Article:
APHOTOMARINE

An educational resource dedicated mainly to the photography
and diversity of marine life that is found in the coastal waters
and rockpools of south-west England. Images by David Fenwick.

A-P-H-O-T-O Wildlife Stock Image Library
Psiloteredo megotara (Hanley in Forbes & Hanley, 1848) - Big-ear shipworm
Big-ear or Drifting shipworm
Psiloteredo megotara
- shell valve pair 1

Big-ear or Drifting shipworm
Psiloteredo megotara

- shell valve pair 2

Big-ear or Drifting shipworm
Psiloteredo megotara
- shell valve pair 3

Big-ear or Drifting shipworm
Psiloteredo megotara
- shell valve pair 4

Big-ear or Drifting shipworm
Psiloteredo megotara
- shell valve pair 5

Big-ear or Drifting shipworm
Psiloteredo megotara
- shell valve pair 6

Big-ear or Drifting shipworm
Psiloteredo megotara
- live animal / with rule 1

Big-ear or Drifting shipworm
Psiloteredo megotara
- live animal 1

Big-ear or Drifting shipworm
Psiloteredo megotara
- boring in wood 1

Big-ear or Drifting shipworm
Psiloteredo megotara
- boring in wood 2

Big-ear or Drifting shipworm
Psiloteredo megotara
- shell valve pair 7

Big-ear or Drifting shipworm
Psiloteredo megotara
- shell valve pair 8

Big-ear or Drifting shipworm
Psiloteredo megotara
- shell valve pairs 1

Big-ear or Drifting shipworm
Psiloteredo megotara
- shell valve pairs 2

Big-ear or Drifting shipworm
Psiloteredo megotara
- shell valve pairs 3

Big-ear or Drifting shipworm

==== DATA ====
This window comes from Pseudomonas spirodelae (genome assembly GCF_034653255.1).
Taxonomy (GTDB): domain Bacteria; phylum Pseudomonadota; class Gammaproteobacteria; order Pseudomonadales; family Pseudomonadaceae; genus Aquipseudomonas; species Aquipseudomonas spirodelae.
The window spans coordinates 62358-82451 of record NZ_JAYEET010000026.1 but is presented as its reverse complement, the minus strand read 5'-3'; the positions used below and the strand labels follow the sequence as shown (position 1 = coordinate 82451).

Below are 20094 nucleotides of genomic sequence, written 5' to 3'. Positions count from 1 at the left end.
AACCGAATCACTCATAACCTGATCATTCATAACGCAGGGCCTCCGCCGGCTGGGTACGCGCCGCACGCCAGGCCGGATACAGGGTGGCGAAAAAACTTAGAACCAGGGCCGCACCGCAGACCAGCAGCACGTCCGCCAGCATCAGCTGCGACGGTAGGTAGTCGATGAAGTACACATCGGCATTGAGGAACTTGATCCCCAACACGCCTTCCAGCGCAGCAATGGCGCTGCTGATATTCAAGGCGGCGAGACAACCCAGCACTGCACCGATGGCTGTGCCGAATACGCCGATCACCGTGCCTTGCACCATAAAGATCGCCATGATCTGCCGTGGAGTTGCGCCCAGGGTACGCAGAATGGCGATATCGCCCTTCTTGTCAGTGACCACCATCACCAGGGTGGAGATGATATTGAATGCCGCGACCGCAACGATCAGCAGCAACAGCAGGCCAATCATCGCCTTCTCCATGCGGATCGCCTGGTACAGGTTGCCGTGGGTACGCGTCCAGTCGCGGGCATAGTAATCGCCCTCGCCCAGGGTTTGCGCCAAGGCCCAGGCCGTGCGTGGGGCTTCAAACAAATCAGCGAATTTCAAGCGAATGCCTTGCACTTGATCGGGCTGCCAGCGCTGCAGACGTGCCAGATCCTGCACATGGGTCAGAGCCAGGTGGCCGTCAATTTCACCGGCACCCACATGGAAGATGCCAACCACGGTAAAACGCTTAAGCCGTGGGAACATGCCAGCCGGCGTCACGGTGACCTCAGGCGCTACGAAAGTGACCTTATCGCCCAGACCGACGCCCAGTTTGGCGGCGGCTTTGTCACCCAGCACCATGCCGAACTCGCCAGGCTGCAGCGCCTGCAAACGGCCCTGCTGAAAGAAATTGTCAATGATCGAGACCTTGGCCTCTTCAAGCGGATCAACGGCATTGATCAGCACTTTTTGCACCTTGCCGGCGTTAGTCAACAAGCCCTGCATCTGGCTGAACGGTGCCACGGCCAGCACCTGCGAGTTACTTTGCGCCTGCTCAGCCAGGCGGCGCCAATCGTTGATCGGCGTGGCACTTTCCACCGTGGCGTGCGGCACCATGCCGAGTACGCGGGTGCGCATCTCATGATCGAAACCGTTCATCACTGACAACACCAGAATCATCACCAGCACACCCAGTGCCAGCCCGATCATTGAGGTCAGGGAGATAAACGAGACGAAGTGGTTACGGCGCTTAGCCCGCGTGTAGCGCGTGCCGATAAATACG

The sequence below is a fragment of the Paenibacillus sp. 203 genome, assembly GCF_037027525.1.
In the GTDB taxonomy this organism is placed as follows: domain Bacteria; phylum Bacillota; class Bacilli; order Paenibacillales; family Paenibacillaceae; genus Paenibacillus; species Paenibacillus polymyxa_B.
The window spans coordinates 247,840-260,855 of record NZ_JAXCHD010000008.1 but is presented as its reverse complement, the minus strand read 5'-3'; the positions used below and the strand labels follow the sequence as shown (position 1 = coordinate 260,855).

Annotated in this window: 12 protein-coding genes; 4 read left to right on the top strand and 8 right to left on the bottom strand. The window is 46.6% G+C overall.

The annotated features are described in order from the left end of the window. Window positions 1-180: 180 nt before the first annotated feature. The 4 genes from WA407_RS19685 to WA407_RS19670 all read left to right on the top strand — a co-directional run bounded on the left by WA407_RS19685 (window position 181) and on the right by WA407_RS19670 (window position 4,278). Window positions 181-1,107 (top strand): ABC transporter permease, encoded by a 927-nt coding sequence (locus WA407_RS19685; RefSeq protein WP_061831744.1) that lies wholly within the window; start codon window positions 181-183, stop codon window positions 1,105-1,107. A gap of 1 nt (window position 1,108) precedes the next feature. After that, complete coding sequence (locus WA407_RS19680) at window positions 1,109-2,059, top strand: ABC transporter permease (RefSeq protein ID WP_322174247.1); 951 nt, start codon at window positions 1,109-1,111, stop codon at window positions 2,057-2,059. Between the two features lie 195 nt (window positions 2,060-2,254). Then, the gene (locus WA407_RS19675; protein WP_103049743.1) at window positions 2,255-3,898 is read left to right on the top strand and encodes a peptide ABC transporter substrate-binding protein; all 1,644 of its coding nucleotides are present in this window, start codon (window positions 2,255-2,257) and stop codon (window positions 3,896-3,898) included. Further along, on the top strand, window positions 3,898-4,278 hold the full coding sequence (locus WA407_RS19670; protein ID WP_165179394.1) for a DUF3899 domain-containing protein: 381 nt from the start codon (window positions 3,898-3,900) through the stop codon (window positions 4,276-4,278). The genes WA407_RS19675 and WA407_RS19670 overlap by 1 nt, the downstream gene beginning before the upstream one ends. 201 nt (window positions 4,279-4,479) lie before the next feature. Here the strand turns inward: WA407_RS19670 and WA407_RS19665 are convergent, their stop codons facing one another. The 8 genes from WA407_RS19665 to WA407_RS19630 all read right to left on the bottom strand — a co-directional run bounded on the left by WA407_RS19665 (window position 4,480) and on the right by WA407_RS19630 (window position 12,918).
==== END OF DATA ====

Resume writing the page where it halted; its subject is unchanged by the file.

Psiloteredo megotara
- shell valve pairs 4

Big-ear or Drifting shipworm
Psiloteredo megotara
- shell valve 1

Big-ear or Drifting shipworm
Psiloteredo megotara
- shell valve 2

Big-ear or Drifting shipworm
Psiloteredo megotara
- shell valves 1

Big-ear or Drifting shipworm
Psiloteredo megotara
- shell valves 2

Big-ear or Drifting shipworm
Psiloteredo megotara
- shell valves 3

Big-ear or Drifting shipworm
Psiloteredo megotara
- paddles 1

Big-ear or Drifting shipworm
Psiloteredo megotara
- paddles 2

Big-ear or Drifting shipworm
Psiloteredo megotara
- paddles 3

Big-ear or Drifting shipworm
Psiloteredo megotara
- in tree roots and trunk 1

Big-ear or Drifting shipworm
Psiloteredo megotara
- holes / burrows in wood 1

Big-ear or Drifting shipworm
Psiloteredo megotara
- holes / burrows in wood 2

Big-ear or Drifting shipworm
Psiloteredo megotara
- holes / burrows in wood 3

Big-ear or Drifting shipworm
Psiloteredo megotara
- holes / burrows in wood 4

Big-ear or Drifting shipworm
Psiloteredo megotara
- species comparison 1

Scientific and European Names:
Psiloteredo megotara, Big-ear shipworm, Drifting shipworm, Psiloteredo, Shipworm, Skibspaeleorm, Scheepsworm, Teredinidae.

Images featured of this species were not taken in the Devon and Cornwall region. The images are of shells kindly loaded to me for the purposes of study, and after finding shipworms locally in Penzance.

Shipworms are notoriously difficult to identify and almost impossible to identify with any surity in the field. It is hoped that in providing a range of images of species here it may well help people identify and record species of shipworm, or at least give them a better idea of what they dealing with.